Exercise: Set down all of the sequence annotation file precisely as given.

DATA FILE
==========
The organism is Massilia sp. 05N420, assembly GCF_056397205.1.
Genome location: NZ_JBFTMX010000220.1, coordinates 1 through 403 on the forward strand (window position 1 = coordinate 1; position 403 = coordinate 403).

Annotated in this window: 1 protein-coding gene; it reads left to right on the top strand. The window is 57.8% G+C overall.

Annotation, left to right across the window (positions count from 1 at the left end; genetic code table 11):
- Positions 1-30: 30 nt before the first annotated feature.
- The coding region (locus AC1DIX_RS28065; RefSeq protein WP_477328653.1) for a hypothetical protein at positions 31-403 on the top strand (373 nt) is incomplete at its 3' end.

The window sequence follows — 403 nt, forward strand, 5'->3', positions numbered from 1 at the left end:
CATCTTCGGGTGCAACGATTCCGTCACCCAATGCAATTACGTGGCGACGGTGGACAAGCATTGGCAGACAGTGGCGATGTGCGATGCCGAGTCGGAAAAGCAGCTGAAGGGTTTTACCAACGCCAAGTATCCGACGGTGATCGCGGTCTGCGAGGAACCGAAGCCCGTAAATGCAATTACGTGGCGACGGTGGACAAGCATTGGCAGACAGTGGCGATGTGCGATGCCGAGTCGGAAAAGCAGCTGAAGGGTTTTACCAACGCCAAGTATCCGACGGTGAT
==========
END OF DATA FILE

The organism is Massilia sp. 05N420, assembly GCF_056397205.1.
Genome location: NZ_JBFTMX010000220.1, coordinates 1 through 403 on the forward strand (window position 1 = coordinate 1; position 403 = coordinate 403).

Annotated in this window: 1 protein-coding gene; it reads left to right on the top strand. The window is 57.8% G+C overall.

Annotation, left to right across the window (positions count from 1 at the left end; genetic code table 11):
- Positions 1-30: 30 nt before the first annotated feature.
- The coding region (locus AC1DIX_RS28065; RefSeq protein WP_477328653.1) for a hypothetical protein at positions 31-403 on the top strand (373 nt) is incomplete at its 3' end.

The window sequence follows — 403 nt, forward strand, 5'->3', positions numbered from 1 at the left end:
CATCTTCGGGTGCAACGATTCCGTCACCCAATGCAATTACGTGGCGACGGTGGACAAGCATTGGCAGACAGTGGCGATGTGCGATGCCGAGTCGGAAAAGCAGCTGAAGGGTTTTACCAACGCCAAGTATCCGACGGTGATCGCGGTCTGCGAGGAACCGAAGCCCGTAAATGCAATTACGTGGCGACGGTGGACAAGCATTGGCAGACAGTGGCGATGTGCGATGCCGAGTCGGAAAAGCAGCTGAAGGGTTTTACCAACGCCAAGTATCCGACGGTGAT